"I obviously wish that Hunter was not underwater for six minutes. Of course I wish that."--Kelli Salyer, of Just People Inc., an organization for mentally disabled adults, when questioned about why her facility's pool was unsupervised during a pool party in which Hunter Fellers died.
Periodically CVN will delve into the crucial moments of key trials, highlighting the turning points that helped swing the verdict in each case.
The trial: Mary Fellers v. Just People Inc.
The turning point: A security video showing Hunter Fellers, a mentally disabled adult who suffered from seizures, underwater for six minutes at an unsupervised pool party organized by Just People Inc., an organization that assists people with mental disabilities.
The result: A $2.022 million verdict for the plaintiff, Mary Fellers.
Hunter Fellers, a mentally disabled man at a facility owned by Just People Inc., died after allegedly suffering a seizure while in the facility's pool during a party involving more than 40 other mentally disabled residents. Security video showed Fellers’ body remained submerged for more than 6 minutes after he allegedly suffered the seizure, as other residents swam without staff supervision.
In a suit against the organization, Mary Fellers' attorneys, Fried Rogers Goldberg's Michael Goldberg and Andrew Goldner, of the Lw Offices of Andrew Goldner, claimed the facility was negligent in failing to supervise the pool party. The attorneys framed the case for the jury with three questions, including:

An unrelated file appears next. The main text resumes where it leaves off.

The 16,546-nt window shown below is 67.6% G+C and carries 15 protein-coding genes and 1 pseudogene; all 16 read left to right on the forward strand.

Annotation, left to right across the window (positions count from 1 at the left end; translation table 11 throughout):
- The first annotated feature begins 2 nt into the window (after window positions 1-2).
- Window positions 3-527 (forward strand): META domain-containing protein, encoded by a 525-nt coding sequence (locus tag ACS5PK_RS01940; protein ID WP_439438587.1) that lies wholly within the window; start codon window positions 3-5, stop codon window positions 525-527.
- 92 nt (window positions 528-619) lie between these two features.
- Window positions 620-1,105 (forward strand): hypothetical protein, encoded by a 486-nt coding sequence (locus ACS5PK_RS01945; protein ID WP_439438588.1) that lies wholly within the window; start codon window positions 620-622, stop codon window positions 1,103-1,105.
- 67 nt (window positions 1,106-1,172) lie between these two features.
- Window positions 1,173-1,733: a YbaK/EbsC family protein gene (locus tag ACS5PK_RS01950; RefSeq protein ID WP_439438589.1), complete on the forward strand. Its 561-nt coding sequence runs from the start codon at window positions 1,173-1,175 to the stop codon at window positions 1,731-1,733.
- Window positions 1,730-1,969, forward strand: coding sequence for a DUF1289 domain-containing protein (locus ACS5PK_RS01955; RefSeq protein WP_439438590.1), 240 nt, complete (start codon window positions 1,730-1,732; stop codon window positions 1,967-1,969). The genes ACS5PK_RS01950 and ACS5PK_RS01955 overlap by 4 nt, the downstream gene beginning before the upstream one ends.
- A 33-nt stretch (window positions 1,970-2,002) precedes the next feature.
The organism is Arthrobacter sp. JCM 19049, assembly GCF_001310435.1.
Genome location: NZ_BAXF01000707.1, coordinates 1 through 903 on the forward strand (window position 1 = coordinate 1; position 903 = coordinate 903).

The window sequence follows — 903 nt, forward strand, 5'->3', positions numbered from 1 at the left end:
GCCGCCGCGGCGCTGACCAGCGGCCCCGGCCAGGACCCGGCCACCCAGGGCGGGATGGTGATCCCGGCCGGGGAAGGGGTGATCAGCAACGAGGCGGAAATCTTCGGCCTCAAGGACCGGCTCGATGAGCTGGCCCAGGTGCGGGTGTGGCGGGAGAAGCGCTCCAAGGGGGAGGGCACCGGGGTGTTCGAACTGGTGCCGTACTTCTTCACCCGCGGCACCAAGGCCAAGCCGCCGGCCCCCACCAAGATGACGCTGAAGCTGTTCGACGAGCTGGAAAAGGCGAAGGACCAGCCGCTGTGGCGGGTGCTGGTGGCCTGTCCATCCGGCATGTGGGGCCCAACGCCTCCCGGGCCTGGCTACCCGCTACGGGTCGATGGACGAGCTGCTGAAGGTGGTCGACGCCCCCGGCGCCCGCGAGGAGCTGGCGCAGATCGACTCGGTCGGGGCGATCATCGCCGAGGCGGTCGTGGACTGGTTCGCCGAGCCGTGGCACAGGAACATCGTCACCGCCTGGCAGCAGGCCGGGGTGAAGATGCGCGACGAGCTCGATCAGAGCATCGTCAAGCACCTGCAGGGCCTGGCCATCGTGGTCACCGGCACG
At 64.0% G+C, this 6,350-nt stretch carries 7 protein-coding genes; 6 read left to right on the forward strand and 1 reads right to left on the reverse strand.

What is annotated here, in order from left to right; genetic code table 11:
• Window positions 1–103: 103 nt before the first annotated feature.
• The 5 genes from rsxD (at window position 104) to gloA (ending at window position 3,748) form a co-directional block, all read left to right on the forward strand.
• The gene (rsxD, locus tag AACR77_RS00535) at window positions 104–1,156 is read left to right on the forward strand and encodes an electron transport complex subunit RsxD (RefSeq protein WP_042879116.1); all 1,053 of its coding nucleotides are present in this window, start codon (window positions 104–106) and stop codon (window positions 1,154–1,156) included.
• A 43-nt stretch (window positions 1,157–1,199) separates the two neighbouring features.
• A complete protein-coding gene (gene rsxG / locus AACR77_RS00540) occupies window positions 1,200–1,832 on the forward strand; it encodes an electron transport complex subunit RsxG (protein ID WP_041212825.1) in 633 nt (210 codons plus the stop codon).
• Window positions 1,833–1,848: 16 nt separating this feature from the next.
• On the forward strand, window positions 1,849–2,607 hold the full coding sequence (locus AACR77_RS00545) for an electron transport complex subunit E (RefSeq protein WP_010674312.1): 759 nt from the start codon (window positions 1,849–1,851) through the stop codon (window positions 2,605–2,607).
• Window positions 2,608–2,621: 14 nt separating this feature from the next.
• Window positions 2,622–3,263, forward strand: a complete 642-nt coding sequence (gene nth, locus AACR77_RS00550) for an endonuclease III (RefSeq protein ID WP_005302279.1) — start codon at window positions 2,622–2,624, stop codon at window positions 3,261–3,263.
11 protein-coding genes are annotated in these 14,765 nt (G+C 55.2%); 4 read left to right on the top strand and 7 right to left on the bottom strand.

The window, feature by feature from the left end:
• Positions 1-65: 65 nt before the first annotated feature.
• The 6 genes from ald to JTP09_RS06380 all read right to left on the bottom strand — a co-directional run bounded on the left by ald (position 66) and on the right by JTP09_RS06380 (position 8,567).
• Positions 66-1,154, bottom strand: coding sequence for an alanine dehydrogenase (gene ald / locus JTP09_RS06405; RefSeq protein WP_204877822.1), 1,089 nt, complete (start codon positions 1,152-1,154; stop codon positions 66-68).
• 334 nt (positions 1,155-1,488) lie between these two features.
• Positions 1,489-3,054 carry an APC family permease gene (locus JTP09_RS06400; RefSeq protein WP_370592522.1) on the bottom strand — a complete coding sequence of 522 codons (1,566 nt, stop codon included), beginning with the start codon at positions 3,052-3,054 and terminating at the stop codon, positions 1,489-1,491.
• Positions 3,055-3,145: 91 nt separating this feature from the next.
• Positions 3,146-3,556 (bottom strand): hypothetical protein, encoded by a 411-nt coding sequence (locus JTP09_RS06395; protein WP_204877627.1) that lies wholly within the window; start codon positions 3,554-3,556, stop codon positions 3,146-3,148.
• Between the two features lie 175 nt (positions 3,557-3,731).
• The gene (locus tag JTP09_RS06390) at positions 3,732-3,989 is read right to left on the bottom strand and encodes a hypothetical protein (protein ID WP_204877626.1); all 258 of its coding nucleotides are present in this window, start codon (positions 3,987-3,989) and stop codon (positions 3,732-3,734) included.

Should someone watch the pool to make sure no one is injured or drowns when having a pool party with 45 mentally handicapped individuals, including many who have seizure disorders?
Early in the case, Goldberg questioned Kelli Salyer, a representative for Just People, walking her through the security video.
Salyer acknowledged the facility did not assign a staff member to supervise the pool and acknowledged supervision may have minimized the risk of drowning. When asked the question Goldberg presented to the jury—whether someone should watch the pool—she answered:
"(The question) is too vague for the description of Just People. The people in Just People are very high functioning, married, graduates from college, very capable, people who drive, all of those people that you’re talking about, you can’t put them in a sentence that says '45 mentally handicapped individuals' because they’re better than that. And so I’m not going to answer that specifically, other than no. No, the answer is no.
'If there’s 45 drunk people at a pool party, would it be better if someone was watching them? Yeah. If there’s 10 children in a pool and there’s 100 people in a pool, is it better there’s someone watching them? Yes. So, yes, it would be better if someone was watching, but that’s not the type of pool that we had, or have, and it is not the type of service that we provide.”
The video, backed by Salyer's response to Goldberg's questions, served as keys to the $2 million verdict. “It’s really difficult to sit and watch that video while you’re thinking to yourself, ‘Somebody needs to be pulling this guy out of the water.’ And even though it’s six minutes and 22 seconds he’s underwater, it feels like an eternity,” Goldberg said in an interview with CVN after the trial. “I think once (jurors) saw that video, we were really far ahead in getting a verdict in our favor.”
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